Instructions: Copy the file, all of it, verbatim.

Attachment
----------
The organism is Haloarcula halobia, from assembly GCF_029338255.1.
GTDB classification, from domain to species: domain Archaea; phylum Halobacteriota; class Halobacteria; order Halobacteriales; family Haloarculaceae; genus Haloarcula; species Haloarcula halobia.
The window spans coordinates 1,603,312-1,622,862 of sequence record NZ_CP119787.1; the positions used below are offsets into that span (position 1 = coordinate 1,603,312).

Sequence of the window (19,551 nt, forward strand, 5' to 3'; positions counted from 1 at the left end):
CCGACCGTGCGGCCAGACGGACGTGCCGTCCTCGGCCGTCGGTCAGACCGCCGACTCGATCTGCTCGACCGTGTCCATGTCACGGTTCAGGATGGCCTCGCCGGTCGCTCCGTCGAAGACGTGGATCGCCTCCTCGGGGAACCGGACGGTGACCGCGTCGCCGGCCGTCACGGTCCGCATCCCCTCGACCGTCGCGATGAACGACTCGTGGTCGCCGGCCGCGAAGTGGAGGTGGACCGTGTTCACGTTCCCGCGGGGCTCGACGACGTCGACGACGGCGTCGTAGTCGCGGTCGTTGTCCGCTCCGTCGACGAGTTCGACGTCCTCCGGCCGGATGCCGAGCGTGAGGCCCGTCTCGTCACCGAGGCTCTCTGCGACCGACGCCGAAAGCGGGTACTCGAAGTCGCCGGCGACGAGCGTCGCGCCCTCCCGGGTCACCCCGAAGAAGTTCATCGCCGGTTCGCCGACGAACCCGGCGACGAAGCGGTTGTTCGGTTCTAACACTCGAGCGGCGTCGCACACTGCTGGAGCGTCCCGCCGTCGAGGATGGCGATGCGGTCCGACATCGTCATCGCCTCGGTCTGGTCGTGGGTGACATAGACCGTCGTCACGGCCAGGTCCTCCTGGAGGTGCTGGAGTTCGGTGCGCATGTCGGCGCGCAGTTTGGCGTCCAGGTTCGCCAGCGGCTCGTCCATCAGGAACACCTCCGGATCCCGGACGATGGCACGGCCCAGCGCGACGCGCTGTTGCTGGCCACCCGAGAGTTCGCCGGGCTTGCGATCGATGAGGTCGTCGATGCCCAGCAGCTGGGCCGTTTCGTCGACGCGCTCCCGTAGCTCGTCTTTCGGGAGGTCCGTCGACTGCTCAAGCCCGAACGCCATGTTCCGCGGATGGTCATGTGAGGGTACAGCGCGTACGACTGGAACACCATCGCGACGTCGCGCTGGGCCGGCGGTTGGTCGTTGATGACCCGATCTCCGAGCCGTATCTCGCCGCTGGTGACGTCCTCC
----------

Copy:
The organism is Haloarcula halobia, from assembly GCF_029338255.1.
GTDB classification, from domain to species: domain Archaea; phylum Halobacteriota; class Halobacteria; order Halobacteriales; family Haloarculaceae; genus Haloarcula; species Haloarcula halobia.
The window spans coordinates 1,603,312-1,622,862 of sequence record NZ_CP119787.1; the positions used below are offsets into that span (position 1 = coordinate 1,603,312).

Sequence of the window (19,551 nt, forward strand, 5' to 3'; positions counted from 1 at the left end):
CCGACCGTGCGGCCAGACGGACGTGCCGTCCTCGGCCGTCGGTCAGACCGCCGACTCGATCTGCTCGACCGTGTCCATGTCACGGTTCAGGATGGCCTCGCCGGTCGCTCCGTCGAAGACGTGGATCGCCTCCTCGGGGAACCGGACGGTGACCGCGTCGCCGGCCGTCACGGTCCGCATCCCCTCGACCGTCGCGATGAACGACTCGTGGTCGCCGGCCGCGAAGTGGAGGTGGACCGTGTTCACGTTCCCGCGGGGCTCGACGACGTCGACGACGGCGTCGTAGTCGCGGTCGTTGTCCGCTCCGTCGACGAGTTCGACGTCCTCCGGCCGGATGCCGAGCGTGAGGCCCGTCTCGTCACCGAGGCTCTCTGCGACCGACGCCGAAAGCGGGTACTCGAAGTCGCCGGCGACGAGCGTCGCGCCCTCCCGGGTCACCCCGAAGAAGTTCATCGCCGGTTCGCCGACGAACCCGGCGACGAAGCGGTTGTTCGGTTCTAACACTCGAGCGGCGTCGCACACTGCTGGAGCGTCCCGCCGTCGAGGATGGCGATGCGGTCCGACATCGTCATCGCCTCGGTCTGGTCGTGGGTGACATAGACCGTCGTCACGGCCAGGTCCTCCTGGAGGTGCTGGAGTTCGGTGCGCATGTCGGCGCGCAGTTTGGCGTCCAGGTTCGCCAGCGGCTCGTCCATCAGGAACACCTCCGGATCCCGGACGATGGCACGGCCCAGCGCGACGCGCTGTTGCTGGCCACCCGAGAGTTCGCCGGGCTTGCGATCGATGAGGTCGTCGATGCCCAGCAGCTGGGCCGTTTCGTCGACGCGCTCCCGTAGCTCGTCTTTCGGGAGGTCCGTCGACTGCTCAAGCCCGAACGCCATGTTCCGCGGATGGTCATGTGAGGGTACAGCGCGTACGACTGGAACACCATCGCGACGTCGCGCTGGGCCGGCGGTTGGTCGTTGATGACCCGATCTCCGAGCCGTATCTCGCCGCTGGTGACGTCCTCC